The Sikh community in the UK fighting for the recognition of ethnic rights has announced they have started the process of taking their battle to the London-based Court of Appeal, it was reported.
Lawyers for the Sikh Federation (UK) have informed the British government that they intend to appeal against a High Court ruling made in December 2019, the Birmingham Live news portal said in a report on Monday.
The federation wants a tick box for Sikhs in the ethnic options on the next census. At present, the census recognises Sikhs as a religion but not as an ethnicity.
The High Court had dismissed the federation’s case, saying it was too early as the census had not yet been finalised.
A federation statement said: “The Sikh Federation (UK) with the backing of over 150 Gurdwaras and Sikh organisations was forced to begin judicial review proceedings in the High Court as the Office for National Statistics (ONS) was unable to provide conclusive evidence to support its proposals on the option of a Sikh ethnic tick box over a six month period after the Census White Paper was published on December 14, 2018.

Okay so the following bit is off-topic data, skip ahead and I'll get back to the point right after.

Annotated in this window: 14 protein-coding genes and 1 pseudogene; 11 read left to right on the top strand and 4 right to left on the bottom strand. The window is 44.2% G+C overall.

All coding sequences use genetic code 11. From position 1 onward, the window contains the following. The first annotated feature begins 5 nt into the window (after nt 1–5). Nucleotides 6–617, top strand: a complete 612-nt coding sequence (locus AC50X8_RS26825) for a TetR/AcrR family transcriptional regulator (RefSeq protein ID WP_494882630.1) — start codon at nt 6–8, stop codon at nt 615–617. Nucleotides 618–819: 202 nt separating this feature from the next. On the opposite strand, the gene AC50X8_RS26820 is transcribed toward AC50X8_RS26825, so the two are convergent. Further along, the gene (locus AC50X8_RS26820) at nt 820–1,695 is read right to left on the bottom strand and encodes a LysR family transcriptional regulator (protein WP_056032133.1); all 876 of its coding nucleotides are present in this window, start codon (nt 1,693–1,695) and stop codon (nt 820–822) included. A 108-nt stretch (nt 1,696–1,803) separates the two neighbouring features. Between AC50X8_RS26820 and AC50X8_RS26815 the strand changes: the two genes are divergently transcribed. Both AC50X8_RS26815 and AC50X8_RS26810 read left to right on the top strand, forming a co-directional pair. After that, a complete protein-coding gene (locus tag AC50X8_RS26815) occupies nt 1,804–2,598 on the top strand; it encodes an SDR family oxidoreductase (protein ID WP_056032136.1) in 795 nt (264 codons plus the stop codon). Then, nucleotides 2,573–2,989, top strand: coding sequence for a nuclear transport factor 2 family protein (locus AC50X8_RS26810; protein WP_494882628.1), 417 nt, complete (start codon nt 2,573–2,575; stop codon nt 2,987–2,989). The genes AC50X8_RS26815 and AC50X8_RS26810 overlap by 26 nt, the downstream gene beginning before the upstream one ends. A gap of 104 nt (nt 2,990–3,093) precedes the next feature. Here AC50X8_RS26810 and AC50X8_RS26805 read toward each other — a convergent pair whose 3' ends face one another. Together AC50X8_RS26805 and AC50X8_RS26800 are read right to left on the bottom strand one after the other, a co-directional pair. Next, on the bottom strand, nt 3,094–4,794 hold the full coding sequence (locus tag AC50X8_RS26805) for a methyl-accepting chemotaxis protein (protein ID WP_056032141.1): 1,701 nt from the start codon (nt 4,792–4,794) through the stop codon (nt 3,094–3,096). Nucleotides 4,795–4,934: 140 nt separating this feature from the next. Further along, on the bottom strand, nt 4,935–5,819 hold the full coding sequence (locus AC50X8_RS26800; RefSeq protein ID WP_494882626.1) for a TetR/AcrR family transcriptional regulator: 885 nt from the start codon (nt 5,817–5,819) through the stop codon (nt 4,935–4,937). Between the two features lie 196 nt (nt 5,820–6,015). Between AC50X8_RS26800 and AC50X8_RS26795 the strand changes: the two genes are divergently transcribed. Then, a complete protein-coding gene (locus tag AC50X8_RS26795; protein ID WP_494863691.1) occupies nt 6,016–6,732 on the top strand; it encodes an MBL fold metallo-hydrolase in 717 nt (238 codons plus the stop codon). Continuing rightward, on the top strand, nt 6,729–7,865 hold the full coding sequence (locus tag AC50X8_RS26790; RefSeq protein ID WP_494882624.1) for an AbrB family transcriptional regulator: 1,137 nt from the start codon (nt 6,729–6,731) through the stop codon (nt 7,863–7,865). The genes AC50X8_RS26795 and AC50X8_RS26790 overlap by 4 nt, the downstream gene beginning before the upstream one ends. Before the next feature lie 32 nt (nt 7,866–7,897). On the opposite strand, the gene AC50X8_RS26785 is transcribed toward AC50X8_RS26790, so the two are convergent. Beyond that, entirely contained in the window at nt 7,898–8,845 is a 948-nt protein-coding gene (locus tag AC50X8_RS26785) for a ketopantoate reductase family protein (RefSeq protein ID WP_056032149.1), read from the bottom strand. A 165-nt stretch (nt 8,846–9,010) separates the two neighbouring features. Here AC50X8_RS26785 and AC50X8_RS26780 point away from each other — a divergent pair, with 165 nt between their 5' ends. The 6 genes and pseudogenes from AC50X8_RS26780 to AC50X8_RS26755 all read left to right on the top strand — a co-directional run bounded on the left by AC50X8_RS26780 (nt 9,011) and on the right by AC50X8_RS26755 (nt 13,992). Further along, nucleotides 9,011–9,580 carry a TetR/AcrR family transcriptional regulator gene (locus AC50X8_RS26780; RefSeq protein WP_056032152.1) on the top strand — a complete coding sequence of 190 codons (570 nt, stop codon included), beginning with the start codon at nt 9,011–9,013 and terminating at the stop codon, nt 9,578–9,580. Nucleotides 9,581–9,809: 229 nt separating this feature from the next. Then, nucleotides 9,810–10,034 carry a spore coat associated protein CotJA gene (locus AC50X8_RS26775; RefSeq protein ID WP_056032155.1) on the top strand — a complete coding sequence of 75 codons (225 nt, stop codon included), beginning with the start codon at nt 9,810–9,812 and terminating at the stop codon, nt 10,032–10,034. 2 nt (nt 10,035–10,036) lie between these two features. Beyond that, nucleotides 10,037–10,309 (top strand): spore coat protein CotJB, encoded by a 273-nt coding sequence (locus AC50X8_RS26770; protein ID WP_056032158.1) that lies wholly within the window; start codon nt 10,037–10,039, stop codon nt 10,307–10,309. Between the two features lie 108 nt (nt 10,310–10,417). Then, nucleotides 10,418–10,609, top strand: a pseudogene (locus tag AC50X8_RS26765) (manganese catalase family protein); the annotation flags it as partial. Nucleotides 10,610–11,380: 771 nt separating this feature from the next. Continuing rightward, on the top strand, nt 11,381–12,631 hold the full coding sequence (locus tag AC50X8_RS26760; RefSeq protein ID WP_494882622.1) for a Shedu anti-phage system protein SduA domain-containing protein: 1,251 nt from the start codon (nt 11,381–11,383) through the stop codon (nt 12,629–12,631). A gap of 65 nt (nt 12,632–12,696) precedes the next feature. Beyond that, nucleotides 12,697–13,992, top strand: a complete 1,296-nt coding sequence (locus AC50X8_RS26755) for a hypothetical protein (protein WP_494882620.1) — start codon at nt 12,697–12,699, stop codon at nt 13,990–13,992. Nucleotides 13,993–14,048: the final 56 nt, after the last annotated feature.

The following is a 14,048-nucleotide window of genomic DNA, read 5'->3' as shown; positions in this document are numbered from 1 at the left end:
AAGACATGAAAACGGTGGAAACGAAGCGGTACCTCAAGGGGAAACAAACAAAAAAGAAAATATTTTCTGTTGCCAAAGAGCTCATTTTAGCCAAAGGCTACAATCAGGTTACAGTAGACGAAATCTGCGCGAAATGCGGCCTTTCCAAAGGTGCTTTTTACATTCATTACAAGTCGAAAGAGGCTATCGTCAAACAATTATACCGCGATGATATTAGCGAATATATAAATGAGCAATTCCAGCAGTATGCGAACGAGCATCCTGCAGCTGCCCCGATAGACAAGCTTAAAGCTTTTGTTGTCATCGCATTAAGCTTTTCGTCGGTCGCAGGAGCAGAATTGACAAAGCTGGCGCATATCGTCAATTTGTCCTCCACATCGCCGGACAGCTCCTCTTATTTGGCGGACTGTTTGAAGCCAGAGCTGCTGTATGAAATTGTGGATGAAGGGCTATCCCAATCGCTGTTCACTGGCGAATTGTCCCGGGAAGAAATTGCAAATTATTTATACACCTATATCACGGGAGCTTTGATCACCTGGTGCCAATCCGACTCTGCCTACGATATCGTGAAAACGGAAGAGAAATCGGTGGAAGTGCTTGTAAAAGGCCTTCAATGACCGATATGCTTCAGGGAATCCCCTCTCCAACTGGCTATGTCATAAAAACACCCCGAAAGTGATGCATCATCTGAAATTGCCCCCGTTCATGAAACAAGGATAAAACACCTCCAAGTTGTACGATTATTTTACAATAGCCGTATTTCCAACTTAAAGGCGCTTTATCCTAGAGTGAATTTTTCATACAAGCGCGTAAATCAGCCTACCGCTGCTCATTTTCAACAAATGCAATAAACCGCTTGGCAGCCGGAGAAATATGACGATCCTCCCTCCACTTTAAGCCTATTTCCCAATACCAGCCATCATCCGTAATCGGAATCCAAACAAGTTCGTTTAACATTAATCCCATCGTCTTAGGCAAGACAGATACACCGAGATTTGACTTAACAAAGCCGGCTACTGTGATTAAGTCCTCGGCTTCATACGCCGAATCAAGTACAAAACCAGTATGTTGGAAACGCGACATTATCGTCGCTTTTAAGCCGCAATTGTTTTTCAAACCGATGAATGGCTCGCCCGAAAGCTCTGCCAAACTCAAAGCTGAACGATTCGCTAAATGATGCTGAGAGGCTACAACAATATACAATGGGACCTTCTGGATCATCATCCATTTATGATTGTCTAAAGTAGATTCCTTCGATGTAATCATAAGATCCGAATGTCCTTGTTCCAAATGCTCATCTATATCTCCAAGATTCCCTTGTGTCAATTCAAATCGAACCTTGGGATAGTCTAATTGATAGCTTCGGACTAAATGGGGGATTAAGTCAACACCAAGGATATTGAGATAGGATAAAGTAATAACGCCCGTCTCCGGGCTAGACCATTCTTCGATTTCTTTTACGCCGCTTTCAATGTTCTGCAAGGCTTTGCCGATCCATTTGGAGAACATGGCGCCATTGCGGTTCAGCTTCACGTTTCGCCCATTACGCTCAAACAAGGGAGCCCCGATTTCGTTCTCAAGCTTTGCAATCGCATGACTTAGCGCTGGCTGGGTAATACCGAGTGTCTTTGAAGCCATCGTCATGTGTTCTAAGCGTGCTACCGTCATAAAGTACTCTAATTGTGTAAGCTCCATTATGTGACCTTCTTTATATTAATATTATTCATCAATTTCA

“Ethnic tick boxes, as opposed to religious tick boxes, are used by decision-makers in allocating resources and making decisions on the provision of public services.
“By providing the option of a Sikh ethnic tick box it will supplement data from the voluntary religious question and provide a more accurate picture of the Sikh community and the composition of Britain’s ethnic makeup.”
The census needs to be approved by March so that it can be sent out a year later on March 21, 2021.
The development comes after Kevin Foster, Parliamentary Secretary (Cabinet Office), had already indicated that there would be a tick box for Sikhs under the religion section but not under ethnicity.
The 2011 UK Census recorded about 430,000 Sikhs based on a question about religion, which it was not compulsory to answer, the Birmingham Live report said.
However, the Sikh Federation estimates there are approximately 700,000 to 800,000 ethnic Sikhs living in the UK.